Here’s Why President Trump Won the Healthcare Battle
Trump Won The Health Care Battle
by David Benkof
After the failure of Trumpcare in Congress, journalists and politicians on the Left haven’t stopped crowing about the president’s supposed defeat. From Lawrence O’Donnell (“His presidency effectively ended today”) to Charles Blow (“a crushing blow to Trump’s brand”) they seem to have no clue Trump’s opponents have been played.
Will the “experts” never learn? Those of us who oppose his presidency must admit it already: Trump is an immortal politician. His detractors continually gloat that THIS time his career is over – when we heard him insulting POWs, say, or bragging about groping women – and he continues to bulldoze the American political model, barely touched by any of the scandals.
In the case of health care, Trump accomplished many goals at once:
- He can claim he tried to do something. After frequent “repeal and replace” campaign promises, ignoring health care in his first 100 days would have betrayed a slogan that drew constant cheers.
- He undermined the Republicans in Congress. Critics have treated the GOP legislative failure and especially Speaker Paul Ryan’s enfeeblement as evidence of a weakened presidency. Far from it. The Republican Congress is a rival source of power for the president, and their loss increases his potential upside. Benching the articulate, experienced, and telegenic Ryan is an extra point for Trump.
- He picked a fight with the far right. It’s now harder for his detractors to paint him as an extremist, since the far right rejected his health care plan. Demagogues flourish by maintaining the illusion of operating from the middle.
- Most importantly, he doesn’t own the American health care system. When Americans are happy with their health care, they credit their doctors and perhaps their insurance. But when their health care quality, choice, and affordability get worse, they start to blame their politicians. What Trump understands is that in America, health care quality, choice, and affordability always get worse (mostly for structural reasons like lack of transparency and doctors guarding against malpractice claims). Not only won’t his name be on the health care system, but he can respond to complaints with “You’re right. Obamacare is a disaster. I tried to solve the problem, but Congress rejected my plan.”
The president’s low approval ratings mask the extent of his power, because they provide respondents no alternative. Remember, as nominee Trump overcame record-low favorability ratings by making Hillary Clinton even less palatable. And Trump, a master at dueling, thrives on painting his whoever his current antagonist is (“Loser!”) as worse than himself.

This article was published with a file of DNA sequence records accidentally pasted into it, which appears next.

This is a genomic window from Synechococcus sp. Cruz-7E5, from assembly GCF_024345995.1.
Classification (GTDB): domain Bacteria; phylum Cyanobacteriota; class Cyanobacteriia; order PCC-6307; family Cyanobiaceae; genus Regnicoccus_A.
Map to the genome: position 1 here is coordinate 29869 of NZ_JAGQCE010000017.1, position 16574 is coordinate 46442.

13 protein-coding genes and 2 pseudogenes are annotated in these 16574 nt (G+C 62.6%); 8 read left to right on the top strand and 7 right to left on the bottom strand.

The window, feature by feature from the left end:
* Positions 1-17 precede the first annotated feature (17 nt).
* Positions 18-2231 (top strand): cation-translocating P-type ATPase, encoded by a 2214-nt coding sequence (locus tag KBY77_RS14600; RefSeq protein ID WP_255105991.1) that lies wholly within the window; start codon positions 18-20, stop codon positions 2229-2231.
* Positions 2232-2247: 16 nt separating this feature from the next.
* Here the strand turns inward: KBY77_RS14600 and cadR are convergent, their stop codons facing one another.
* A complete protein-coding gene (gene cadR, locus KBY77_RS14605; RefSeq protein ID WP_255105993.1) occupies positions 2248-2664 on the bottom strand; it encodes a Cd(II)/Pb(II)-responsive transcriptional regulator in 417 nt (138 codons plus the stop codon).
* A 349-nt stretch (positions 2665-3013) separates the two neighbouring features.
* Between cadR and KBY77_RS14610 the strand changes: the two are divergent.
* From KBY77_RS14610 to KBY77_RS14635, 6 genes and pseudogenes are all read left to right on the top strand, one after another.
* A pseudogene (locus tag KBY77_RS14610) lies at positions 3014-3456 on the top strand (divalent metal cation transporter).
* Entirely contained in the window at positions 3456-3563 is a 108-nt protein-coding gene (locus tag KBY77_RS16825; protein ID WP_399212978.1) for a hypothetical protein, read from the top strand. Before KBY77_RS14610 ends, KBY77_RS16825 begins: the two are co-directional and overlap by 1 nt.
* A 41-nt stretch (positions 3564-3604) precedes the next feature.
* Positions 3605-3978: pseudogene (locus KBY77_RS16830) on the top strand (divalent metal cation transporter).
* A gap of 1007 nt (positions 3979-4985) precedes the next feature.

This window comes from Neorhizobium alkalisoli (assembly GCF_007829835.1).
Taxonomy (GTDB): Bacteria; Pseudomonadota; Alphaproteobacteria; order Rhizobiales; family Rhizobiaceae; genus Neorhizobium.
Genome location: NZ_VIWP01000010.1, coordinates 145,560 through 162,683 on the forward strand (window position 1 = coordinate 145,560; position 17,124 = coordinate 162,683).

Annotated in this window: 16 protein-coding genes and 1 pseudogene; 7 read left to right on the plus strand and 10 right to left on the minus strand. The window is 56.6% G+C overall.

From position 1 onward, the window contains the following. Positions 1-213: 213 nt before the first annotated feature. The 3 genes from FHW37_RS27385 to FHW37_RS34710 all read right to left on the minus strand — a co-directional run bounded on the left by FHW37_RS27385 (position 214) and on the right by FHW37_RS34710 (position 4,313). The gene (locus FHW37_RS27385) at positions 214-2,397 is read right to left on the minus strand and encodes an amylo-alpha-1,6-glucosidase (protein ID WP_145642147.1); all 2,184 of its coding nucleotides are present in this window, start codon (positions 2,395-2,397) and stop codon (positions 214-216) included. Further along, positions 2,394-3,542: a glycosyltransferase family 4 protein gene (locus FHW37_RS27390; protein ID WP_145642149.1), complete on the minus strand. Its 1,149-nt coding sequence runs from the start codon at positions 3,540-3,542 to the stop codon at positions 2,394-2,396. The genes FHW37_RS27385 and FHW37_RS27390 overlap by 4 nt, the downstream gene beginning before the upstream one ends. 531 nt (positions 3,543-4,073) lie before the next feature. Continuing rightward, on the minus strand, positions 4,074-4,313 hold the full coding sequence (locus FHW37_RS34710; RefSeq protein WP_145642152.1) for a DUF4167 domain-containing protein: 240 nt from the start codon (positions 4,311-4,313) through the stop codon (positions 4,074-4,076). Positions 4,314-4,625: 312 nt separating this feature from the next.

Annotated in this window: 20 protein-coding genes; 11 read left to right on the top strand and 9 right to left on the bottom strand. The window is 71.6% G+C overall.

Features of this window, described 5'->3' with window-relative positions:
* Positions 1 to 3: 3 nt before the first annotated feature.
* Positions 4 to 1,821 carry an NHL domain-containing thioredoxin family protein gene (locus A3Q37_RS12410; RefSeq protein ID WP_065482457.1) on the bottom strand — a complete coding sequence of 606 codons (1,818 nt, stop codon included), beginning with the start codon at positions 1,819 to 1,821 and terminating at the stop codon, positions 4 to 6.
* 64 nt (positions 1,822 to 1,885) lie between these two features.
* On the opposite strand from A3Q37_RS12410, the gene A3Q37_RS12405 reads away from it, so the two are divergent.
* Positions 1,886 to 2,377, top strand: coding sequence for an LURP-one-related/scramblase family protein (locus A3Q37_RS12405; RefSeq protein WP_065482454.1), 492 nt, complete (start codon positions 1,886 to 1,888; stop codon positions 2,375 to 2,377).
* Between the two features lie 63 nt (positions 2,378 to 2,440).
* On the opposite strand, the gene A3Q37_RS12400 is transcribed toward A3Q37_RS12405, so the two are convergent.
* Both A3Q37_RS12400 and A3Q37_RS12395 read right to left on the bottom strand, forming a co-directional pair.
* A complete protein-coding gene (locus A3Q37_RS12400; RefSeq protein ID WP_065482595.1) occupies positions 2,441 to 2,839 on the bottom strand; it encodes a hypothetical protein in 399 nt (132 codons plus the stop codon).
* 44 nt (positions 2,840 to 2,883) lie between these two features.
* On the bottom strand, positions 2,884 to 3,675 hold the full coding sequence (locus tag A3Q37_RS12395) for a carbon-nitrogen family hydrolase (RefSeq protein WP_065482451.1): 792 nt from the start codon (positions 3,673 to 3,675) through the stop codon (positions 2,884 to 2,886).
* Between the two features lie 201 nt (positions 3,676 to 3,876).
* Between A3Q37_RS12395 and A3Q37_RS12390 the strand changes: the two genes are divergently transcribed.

Trump can continue to consolidate his power despite Friday’s “defeat” and other purported setbacks because of his solid core of fans whose enthusiasm will surely withstand procedural maneuvers in Washington (the bill wasn’t even defeated; it was withdrawn). More importantly, Trump doesn’t respect our political and constitutional system and breaks political “rules” for sport. The O’Donnells and the Blows are right that under the old system Trump would be toast. But we’re not using a toaster anymore.
Surely Trump is not fazed by Democrats feeling they finally won a battle. As with Holocaust statements and attacks on SNL, the president gains maneuverability when his opponents are distracted by things he doesn’t care about.
And come on, does anyone really think Trump cares about health care? He frets about stopping rising premiums and ensuring people can keep their doctors? Please. Trump chose the health care fight to rally his supporters while demeaning and diminishing enemies like Obama. Friday’s news will not slow Trump’s real priorities like big-handed building projects and xenophobic scapegoating.
For Trump, losing the health care skirmish was a brilliant move that the political and media establishment hasn’t seemed to notice. But all they had to do was listen.
“The best thing that could happen is exactly what happened — watch,” President Trump told The New York Times moments after the death of Trumpcare. The comment has been dismissed as just more delusional bluster from the master of delusional bluster.
But Trump’s very survival suggests he knows what he’s doing. It may take a while for people to realize it, but this time, once again, he won.
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